•  Providers should proactively explore with client stakeholders, including HR, whether these challenges are due to incorrect scoping in the contract, unrealistic contract expectations, too-limited client-side governance resources, etc., and develop and implement mitigation plans to address the findings

•  Buyer organizations must recognize and rectify the fact that their HR departments are pressured to change from a transactional to a strategic function without the necessary skills to do so, as well as realize that lack of involvement in the initial contractual discussions results in HR not understanding what’s expected of them in order for the outsourcer to deliver its targets

•  While a very high percentage of those surveyed consider their change management and business awareness skills to be very strong, HR departments must reconsider their view of their own skills. For example, there is clearly room for improvement within change management to enable a more seamless transition from an in-house to outsourced environment. And HR leaders’ admittedly low vendor management skills must be enhanced as these are not only critical to the success of an HRO initiative but also a responsibility with which HR is tasked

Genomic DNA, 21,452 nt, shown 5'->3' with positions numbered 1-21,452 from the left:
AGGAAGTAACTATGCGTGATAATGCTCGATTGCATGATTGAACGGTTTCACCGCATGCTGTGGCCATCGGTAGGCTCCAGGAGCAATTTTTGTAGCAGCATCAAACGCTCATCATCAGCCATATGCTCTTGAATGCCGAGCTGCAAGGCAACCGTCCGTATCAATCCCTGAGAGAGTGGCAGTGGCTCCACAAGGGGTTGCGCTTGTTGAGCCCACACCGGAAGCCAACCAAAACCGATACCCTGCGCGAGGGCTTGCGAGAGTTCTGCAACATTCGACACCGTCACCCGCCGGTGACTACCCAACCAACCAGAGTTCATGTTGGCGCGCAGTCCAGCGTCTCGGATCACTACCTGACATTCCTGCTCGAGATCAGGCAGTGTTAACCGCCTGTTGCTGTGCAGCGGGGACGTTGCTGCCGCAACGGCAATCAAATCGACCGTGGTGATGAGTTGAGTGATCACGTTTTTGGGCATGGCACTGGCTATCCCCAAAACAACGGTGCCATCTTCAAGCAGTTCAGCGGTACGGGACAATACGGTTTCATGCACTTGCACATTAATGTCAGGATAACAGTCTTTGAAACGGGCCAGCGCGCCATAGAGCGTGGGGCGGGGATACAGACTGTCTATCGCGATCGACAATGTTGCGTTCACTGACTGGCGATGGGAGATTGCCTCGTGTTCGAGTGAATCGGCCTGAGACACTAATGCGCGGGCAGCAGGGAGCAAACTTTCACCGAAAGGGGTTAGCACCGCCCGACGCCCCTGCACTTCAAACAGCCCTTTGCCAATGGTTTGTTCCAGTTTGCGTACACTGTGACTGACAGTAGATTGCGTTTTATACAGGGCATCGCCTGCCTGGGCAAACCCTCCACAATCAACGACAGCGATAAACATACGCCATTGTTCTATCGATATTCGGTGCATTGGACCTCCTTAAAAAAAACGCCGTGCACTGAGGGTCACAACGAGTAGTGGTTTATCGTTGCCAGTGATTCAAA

Further, to achieve greater HRO success, again in light of the parameters of this CIPD study, buyers must ensure HR personnel have the right tools to enable them to play a more strategic role, e.g., analytics tools to help understand HR’s pain points and their impact on the business. They must also invest training dollars in consultative and problem solving skills to enable HR to act on the resulting data. And providers must encourage buyers to utilize analytics within engagements and provide not just the data but also insights on what that data may mean in the HR and wider business community.

An end note to HR departments: If you want to be more strategic contributor to your company, don’t wait or hope for it to happen, make it so. Provide your C-suite with a solid value proposition outlining how you can more strategically support the company, and present a solid business case regarding the reskilling required to do so.

Until next time, happy sourcing!

Helen Neale, Research Director, Human Resources Outsourcing, NelsonHall